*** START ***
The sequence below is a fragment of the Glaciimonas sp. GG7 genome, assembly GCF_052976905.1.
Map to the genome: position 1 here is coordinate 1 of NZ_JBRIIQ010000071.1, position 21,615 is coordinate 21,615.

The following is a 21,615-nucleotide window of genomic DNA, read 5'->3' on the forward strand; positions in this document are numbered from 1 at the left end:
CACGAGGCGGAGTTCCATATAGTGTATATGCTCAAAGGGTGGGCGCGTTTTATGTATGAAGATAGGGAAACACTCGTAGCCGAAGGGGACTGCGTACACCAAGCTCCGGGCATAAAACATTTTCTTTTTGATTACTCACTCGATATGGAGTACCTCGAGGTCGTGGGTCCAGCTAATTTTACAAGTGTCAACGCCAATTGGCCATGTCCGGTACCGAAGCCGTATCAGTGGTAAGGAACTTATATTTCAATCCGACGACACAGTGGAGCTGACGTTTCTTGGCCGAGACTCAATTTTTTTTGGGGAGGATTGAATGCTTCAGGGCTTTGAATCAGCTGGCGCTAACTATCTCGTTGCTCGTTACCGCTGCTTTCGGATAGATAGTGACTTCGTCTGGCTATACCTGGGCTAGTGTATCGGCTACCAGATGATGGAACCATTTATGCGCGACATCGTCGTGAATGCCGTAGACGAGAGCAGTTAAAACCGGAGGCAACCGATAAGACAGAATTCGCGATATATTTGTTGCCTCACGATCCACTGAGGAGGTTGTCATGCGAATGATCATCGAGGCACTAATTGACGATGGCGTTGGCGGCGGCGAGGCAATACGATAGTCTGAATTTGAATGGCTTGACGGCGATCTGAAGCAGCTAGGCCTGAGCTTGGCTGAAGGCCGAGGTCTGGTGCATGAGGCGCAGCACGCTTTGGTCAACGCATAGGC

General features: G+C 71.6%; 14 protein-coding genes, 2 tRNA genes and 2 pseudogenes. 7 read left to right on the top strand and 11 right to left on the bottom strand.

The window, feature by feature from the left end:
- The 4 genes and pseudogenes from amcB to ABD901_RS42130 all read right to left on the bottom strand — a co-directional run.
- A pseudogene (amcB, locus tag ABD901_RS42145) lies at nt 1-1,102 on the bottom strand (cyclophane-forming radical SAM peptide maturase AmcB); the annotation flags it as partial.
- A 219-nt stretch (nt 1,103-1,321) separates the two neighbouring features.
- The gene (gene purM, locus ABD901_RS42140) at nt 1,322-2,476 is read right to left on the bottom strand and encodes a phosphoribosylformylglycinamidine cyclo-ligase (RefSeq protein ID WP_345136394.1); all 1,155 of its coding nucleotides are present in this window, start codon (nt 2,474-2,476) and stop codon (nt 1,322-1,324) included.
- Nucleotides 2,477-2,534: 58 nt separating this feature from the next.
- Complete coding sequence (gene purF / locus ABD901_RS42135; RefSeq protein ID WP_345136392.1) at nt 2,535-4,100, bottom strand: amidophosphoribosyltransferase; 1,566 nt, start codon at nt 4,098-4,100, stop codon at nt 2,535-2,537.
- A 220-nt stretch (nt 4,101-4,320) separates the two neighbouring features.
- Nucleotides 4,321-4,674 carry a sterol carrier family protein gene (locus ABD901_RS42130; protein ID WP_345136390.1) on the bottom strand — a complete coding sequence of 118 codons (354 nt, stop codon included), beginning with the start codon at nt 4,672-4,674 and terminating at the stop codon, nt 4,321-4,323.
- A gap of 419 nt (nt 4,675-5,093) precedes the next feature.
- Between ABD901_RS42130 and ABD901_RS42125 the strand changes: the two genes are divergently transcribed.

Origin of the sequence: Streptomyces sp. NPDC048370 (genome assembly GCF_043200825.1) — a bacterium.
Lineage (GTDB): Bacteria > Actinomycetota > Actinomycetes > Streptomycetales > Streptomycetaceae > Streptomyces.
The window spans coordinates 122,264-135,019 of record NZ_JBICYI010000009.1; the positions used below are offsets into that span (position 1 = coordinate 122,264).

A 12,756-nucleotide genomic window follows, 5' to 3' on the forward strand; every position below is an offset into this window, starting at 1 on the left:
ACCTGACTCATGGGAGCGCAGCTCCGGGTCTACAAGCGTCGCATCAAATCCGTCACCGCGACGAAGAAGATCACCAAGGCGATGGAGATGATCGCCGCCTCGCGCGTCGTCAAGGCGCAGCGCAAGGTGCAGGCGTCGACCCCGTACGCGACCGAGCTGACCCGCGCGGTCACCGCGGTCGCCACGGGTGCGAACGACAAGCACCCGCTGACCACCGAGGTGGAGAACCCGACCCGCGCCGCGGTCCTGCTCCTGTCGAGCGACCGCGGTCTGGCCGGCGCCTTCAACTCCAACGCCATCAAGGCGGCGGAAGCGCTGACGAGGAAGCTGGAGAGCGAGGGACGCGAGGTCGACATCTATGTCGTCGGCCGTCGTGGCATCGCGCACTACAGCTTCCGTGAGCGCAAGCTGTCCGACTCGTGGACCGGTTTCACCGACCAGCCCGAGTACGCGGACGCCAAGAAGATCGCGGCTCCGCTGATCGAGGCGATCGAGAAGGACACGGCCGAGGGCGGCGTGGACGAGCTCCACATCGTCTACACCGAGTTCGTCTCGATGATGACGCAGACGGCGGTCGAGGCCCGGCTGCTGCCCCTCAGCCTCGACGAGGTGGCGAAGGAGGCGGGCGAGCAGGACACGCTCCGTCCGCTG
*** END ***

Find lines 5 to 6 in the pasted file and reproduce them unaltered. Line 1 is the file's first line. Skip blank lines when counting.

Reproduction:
General features: G+C 71.6%; 14 protein-coding genes, 2 tRNA genes and 2 pseudogenes. 7 read left to right on the top strand and 11 right to left on the bottom strand.

The window, feature by feature from the left end: